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Knoxville, TN, United States
Interim Pastor of Evergreen Presbyterian Church (USA), Dothan, AL.

Wednesday, June 11, 2008

Genesis 18:1-15, 21:1-7

"Abraham: The Good Father"

James McTyre

Lake Hills Presbyterian Church (USA)

Sunday, June 15, 2008 (Father's Day)

This month we're doing a series on Abraham, the founding father of our faith. And the founding father of the Jewish faith. And the founding father of the Muslim faith. All three of the world's great religions claim Abraham as their founding father. Which ought to make Abraham pretty important.

Last Sunday we talked about Abraham's blessing in Genesis 12. God says “Go” and Abraham goes. Abraham goes from his father's house in what's modern-day Iraq into the land of Canaan, which is modern Palestine, Lebanon and Jordan. This is sometime around 2000 B.C. God says, “Go -- and I'll bless you and you'll bless all the people of the world.” Abraham receives God's first covenant, and not because he's such a great guy, as we'll see next Sunday. Abraham receives God's first covenant, the grand blessing, because God chooses Abraham, and because Abraham's faithful enough to choose God back.

This week, we pick up reading about 24 years after God tells Abraham to go. Abraham's now grown up into midlife. He's 99. That's middle age for him. When you're going to live to be 175, at 99 you're still paying full price at Shoney's. Abraham's always been kind of a late bloomer. You think your adult children might be lingering around the hearth a little too long? Remember, Abraham didn't even move out of the house until he was 75. All those years his dad kept saying, “You know, son, your mother and I'd really like to turn the basement into a study. Don't you think your Rita Hayworth posters would look nice in a little apartment somewhere?” Finally, at age 75, God tells Abraham to go from his country and his kindred and leave his father's house. So for those of you still supporting your children, the Bible says there's hope. But you may have to wait a few more years.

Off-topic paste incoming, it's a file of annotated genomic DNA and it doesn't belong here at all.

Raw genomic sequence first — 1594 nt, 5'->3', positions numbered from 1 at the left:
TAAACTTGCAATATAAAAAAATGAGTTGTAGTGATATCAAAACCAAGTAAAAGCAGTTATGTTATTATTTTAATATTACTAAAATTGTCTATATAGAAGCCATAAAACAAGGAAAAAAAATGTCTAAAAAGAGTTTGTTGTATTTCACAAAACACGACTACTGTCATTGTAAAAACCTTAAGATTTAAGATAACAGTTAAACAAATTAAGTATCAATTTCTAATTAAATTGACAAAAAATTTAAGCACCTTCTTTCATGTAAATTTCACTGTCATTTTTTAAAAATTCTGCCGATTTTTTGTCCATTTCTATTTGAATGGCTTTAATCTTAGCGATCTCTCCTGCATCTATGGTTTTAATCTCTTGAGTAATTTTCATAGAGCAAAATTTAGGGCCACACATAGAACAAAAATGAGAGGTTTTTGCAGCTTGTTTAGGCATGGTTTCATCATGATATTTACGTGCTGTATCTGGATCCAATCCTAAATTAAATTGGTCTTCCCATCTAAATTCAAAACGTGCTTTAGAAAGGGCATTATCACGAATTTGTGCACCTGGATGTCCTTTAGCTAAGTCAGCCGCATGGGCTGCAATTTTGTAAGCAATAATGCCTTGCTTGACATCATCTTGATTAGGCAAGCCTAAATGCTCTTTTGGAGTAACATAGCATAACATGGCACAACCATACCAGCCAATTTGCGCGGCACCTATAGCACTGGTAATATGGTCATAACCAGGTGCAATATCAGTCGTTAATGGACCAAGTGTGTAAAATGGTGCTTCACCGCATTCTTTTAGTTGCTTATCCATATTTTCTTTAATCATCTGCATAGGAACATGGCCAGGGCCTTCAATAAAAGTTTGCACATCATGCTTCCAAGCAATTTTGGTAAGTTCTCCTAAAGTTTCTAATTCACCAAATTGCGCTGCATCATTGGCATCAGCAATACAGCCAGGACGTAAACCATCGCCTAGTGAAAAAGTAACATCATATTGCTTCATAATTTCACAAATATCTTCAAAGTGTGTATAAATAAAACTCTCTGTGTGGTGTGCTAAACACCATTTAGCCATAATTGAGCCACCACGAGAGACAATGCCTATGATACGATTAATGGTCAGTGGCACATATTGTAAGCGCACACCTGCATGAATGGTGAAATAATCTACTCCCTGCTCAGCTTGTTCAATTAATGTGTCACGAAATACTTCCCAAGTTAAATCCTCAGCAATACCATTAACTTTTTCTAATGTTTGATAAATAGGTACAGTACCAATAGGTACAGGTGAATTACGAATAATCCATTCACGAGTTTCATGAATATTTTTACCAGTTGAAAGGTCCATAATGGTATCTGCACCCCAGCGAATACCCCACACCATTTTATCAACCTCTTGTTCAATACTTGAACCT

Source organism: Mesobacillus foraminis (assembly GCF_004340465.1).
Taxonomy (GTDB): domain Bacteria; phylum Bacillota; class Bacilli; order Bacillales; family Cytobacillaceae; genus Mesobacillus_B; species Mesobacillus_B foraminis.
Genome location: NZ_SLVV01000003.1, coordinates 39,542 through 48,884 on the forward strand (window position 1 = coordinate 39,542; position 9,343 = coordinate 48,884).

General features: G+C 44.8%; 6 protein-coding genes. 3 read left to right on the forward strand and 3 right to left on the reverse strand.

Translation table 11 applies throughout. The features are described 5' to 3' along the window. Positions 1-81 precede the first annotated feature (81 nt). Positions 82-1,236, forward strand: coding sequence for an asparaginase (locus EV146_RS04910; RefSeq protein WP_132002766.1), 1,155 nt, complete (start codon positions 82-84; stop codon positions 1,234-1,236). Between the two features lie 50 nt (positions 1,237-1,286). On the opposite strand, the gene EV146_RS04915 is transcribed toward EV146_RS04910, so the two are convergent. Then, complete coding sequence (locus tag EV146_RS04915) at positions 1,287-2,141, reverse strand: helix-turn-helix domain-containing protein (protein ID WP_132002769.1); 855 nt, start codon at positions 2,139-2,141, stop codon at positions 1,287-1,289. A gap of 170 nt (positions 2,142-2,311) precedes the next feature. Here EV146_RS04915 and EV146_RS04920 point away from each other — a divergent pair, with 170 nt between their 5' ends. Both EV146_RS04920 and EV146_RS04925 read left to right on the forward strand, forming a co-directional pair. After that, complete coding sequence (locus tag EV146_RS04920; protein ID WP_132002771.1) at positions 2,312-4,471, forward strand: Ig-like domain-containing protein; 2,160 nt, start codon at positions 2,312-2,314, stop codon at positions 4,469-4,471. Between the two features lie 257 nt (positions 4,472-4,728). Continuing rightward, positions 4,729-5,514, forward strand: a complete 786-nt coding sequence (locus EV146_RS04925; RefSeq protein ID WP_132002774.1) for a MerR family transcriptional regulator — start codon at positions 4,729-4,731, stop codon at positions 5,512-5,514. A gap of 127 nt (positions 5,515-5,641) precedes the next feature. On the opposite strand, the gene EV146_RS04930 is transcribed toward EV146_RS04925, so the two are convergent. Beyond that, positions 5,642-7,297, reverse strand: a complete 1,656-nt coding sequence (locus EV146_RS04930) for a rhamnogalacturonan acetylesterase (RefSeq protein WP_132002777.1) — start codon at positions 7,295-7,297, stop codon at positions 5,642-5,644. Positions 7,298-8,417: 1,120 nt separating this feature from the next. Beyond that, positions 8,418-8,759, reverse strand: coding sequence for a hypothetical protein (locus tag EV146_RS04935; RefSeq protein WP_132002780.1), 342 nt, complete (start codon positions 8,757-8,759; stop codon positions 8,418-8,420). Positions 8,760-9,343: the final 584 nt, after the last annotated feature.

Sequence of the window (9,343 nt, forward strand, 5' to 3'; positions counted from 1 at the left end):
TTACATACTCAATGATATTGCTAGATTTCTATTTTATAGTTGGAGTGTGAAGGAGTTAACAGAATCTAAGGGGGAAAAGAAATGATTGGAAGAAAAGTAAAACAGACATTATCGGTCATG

A few more years. Twenty four years after God calls Abraham, the story resumes. After running into a little trouble with the law, after family problems with his wayward nephew, Lot, who's in his rebellious 80's, and after sorting through his own marital issues, we return to Abraham in Chapters 17 and 18 of Genesis, when God formalizes the covenant. God changes Abraham's name, from Abram (which means “exalted ancestor”) to what we're more familiar with, Abraham (which means, “ancestor of a multitude”). God changes Abraham's wife's name from Sarai (which means, “MY woman of high rank”) to Sarah (which means, simply, “woman of high rank”). The name changes aren't huge – Abram to Abraham, Sarai to Sarah – but they say something about God's purpose for these two people. As if God is saying, “You're no longer going to belong to one family line, or even to each other. You're going to belong to the multitudes.” Which is exactly what's happened to Abraham, the father of faith for at least three different faith multitudes around the world.